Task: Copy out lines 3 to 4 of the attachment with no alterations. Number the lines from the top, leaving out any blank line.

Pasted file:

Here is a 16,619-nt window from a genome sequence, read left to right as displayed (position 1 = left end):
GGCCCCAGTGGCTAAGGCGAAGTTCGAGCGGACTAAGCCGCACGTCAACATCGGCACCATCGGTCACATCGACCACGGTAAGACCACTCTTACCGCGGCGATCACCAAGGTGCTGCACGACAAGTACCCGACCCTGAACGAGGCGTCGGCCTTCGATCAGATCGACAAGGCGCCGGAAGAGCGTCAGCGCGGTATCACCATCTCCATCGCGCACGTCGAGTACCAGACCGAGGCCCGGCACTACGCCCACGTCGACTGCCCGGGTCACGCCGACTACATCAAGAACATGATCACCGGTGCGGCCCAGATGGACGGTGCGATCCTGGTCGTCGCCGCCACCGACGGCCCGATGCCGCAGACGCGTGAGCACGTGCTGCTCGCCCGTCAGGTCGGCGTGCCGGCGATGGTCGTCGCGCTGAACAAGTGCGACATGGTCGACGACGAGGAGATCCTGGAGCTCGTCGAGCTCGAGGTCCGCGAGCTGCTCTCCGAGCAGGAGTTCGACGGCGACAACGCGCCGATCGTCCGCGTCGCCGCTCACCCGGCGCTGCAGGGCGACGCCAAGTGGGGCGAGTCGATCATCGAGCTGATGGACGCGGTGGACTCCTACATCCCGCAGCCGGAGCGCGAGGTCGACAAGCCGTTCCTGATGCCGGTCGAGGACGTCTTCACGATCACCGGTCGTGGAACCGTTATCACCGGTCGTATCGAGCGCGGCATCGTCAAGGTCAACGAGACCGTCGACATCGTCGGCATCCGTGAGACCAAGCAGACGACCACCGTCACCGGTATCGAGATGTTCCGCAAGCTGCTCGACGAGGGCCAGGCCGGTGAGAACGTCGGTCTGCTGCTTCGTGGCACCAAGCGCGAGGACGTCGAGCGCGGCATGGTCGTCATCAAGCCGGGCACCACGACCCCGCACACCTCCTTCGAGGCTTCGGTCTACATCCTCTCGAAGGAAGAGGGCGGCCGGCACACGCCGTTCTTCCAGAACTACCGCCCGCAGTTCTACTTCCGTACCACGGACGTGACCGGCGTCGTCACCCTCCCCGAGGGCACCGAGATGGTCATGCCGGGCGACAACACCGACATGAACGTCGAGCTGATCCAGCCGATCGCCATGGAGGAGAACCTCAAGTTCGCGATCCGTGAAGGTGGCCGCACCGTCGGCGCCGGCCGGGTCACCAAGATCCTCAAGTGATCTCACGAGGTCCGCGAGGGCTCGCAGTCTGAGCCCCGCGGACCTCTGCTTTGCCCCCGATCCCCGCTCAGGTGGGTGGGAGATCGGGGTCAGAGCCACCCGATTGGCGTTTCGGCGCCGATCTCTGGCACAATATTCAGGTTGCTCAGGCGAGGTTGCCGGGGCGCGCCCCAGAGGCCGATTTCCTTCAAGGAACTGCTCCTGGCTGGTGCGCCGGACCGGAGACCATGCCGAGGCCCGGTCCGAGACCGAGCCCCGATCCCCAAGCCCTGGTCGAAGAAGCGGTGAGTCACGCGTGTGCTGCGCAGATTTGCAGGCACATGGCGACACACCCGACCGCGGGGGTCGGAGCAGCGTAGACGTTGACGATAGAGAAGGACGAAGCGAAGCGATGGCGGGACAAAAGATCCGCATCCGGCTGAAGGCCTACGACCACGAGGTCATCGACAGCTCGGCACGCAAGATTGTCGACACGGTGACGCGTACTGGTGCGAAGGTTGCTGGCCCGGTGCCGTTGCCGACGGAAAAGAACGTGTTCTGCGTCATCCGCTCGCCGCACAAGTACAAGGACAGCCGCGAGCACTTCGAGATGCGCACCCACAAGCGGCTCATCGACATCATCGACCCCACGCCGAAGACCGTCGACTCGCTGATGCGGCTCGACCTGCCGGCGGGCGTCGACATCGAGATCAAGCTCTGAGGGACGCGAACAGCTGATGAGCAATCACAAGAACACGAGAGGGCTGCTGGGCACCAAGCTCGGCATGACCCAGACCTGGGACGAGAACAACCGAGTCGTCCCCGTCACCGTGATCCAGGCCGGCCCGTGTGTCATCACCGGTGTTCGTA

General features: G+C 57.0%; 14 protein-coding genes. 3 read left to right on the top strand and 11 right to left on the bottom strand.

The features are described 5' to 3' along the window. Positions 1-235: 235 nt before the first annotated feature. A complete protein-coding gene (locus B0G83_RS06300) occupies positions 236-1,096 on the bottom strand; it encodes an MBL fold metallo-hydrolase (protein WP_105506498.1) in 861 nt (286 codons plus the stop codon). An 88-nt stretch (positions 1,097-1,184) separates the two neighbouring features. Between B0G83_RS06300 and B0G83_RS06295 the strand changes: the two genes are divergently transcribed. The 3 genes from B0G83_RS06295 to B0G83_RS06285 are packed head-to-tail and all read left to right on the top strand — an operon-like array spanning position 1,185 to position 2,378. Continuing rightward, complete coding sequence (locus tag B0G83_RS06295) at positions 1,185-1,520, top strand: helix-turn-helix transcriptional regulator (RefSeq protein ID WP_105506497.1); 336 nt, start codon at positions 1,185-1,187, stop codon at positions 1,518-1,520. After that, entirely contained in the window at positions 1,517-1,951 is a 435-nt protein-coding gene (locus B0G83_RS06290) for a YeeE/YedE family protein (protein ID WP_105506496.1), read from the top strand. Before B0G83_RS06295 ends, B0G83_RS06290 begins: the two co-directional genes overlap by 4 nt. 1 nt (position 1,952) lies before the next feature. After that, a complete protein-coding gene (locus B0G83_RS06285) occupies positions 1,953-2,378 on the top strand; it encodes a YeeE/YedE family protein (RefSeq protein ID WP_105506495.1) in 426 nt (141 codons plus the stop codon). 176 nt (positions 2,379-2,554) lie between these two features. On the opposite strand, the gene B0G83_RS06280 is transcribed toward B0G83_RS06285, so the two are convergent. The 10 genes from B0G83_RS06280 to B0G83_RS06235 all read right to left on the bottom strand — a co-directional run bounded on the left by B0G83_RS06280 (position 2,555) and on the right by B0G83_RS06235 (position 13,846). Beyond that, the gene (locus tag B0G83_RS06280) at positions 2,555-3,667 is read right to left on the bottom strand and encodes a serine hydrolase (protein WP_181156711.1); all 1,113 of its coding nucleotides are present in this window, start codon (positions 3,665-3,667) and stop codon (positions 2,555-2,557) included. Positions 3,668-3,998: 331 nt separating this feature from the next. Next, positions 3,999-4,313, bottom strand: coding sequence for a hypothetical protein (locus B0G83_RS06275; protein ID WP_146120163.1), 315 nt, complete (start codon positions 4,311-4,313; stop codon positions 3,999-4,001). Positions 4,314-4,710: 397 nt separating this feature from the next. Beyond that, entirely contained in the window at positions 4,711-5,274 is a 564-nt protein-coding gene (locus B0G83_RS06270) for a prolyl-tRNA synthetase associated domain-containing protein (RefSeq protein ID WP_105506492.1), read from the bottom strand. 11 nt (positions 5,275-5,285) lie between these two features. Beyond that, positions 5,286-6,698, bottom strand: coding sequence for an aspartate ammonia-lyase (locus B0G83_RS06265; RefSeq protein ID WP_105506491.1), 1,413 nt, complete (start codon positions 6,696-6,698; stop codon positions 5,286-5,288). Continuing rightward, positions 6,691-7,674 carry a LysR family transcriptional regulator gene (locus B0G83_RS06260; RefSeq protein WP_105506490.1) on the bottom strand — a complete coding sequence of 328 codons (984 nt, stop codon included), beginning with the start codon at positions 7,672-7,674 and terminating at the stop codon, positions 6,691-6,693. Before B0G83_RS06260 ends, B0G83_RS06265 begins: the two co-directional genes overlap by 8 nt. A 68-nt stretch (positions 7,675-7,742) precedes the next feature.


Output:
General features: G+C 57.0%; 14 protein-coding genes. 3 read left to right on the top strand and 11 right to left on the bottom strand.

The features are described 5' to 3' along the window. Positions 1-235: 235 nt before the first annotated feature. A complete protein-coding gene (locus B0G83_RS06300) occupies positions 236-1,096 on the bottom strand; it encodes an MBL fold metallo-hydrolase (protein WP_105506498.1) in 861 nt (286 codons plus the stop codon). An 88-nt stretch (positions 1,097-1,184) separates the two neighbouring features. Between B0G83_RS06300 and B0G83_RS06295 the strand changes: the two genes are divergently transcribed. The 3 genes from B0G83_RS06295 to B0G83_RS06285 are packed head-to-tail and all read left to right on the top strand — an operon-like array spanning position 1,185 to position 2,378. Continuing rightward, complete coding sequence (locus tag B0G83_RS06295) at positions 1,185-1,520, top strand: helix-turn-helix transcriptional regulator (RefSeq protein ID WP_105506497.1); 336 nt, start codon at positions 1,185-1,187, stop codon at positions 1,518-1,520. After that, entirely contained in the window at positions 1,517-1,951 is a 435-nt protein-coding gene (locus B0G83_RS06290) for a YeeE/YedE family protein (protein ID WP_105506496.1), read from the top strand. Before B0G83_RS06295 ends, B0G83_RS06290 begins: the two co-directional genes overlap by 4 nt. 1 nt (position 1,952) lies before the next feature. After that, a complete protein-coding gene (locus B0G83_RS06285) occupies positions 1,953-2,378 on the top strand; it encodes a YeeE/YedE family protein (RefSeq protein ID WP_105506495.1) in 426 nt (141 codons plus the stop codon). 176 nt (positions 2,379-2,554) lie between these two features. On the opposite strand, the gene B0G83_RS06280 is transcribed toward B0G83_RS06285, so the two are convergent. The 10 genes from B0G83_RS06280 to B0G83_RS06235 all read right to left on the bottom strand — a co-directional run bounded on the left by B0G83_RS06280 (position 2,555) and on the right by B0G83_RS06235 (position 13,846). Beyond that, the gene (locus tag B0G83_RS06280) at positions 2,555-3,667 is read right to left on the bottom strand and encodes a serine hydrolase (protein WP_181156711.1); all 1,113 of its coding nucleotides are present in this window, start codon (positions 3,665-3,667) and stop codon (positions 2,555-2,557) included. Positions 3,668-3,998: 331 nt separating this feature from the next. Next, positions 3,999-4,313, bottom strand: coding sequence for a hypothetical protein (locus B0G83_RS06275; protein ID WP_146120163.1), 315 nt, complete (start codon positions 4,311-4,313; stop codon positions 3,999-4,001). Positions 4,314-4,710: 397 nt separating this feature from the next. Beyond that, entirely contained in the window at positions 4,711-5,274 is a 564-nt protein-coding gene (locus B0G83_RS06270) for a prolyl-tRNA synthetase associated domain-containing protein (RefSeq protein ID WP_105506492.1), read from the bottom strand. 11 nt (positions 5,275-5,285) lie between these two features. Beyond that, positions 5,286-6,698, bottom strand: coding sequence for an aspartate ammonia-lyase (locus B0G83_RS06265; RefSeq protein ID WP_105506491.1), 1,413 nt, complete (start codon positions 6,696-6,698; stop codon positions 5,286-5,288). Continuing rightward, positions 6,691-7,674 carry a LysR family transcriptional regulator gene (locus B0G83_RS06260; RefSeq protein WP_105506490.1) on the bottom strand — a complete coding sequence of 328 codons (984 nt, stop codon included), beginning with the start codon at positions 7,672-7,674 and terminating at the stop codon, positions 6,691-6,693. Before B0G83_RS06260 ends, B0G83_RS06265 begins: the two co-directional genes overlap by 8 nt. A 68-nt stretch (positions 7,675-7,742) precedes the next feature.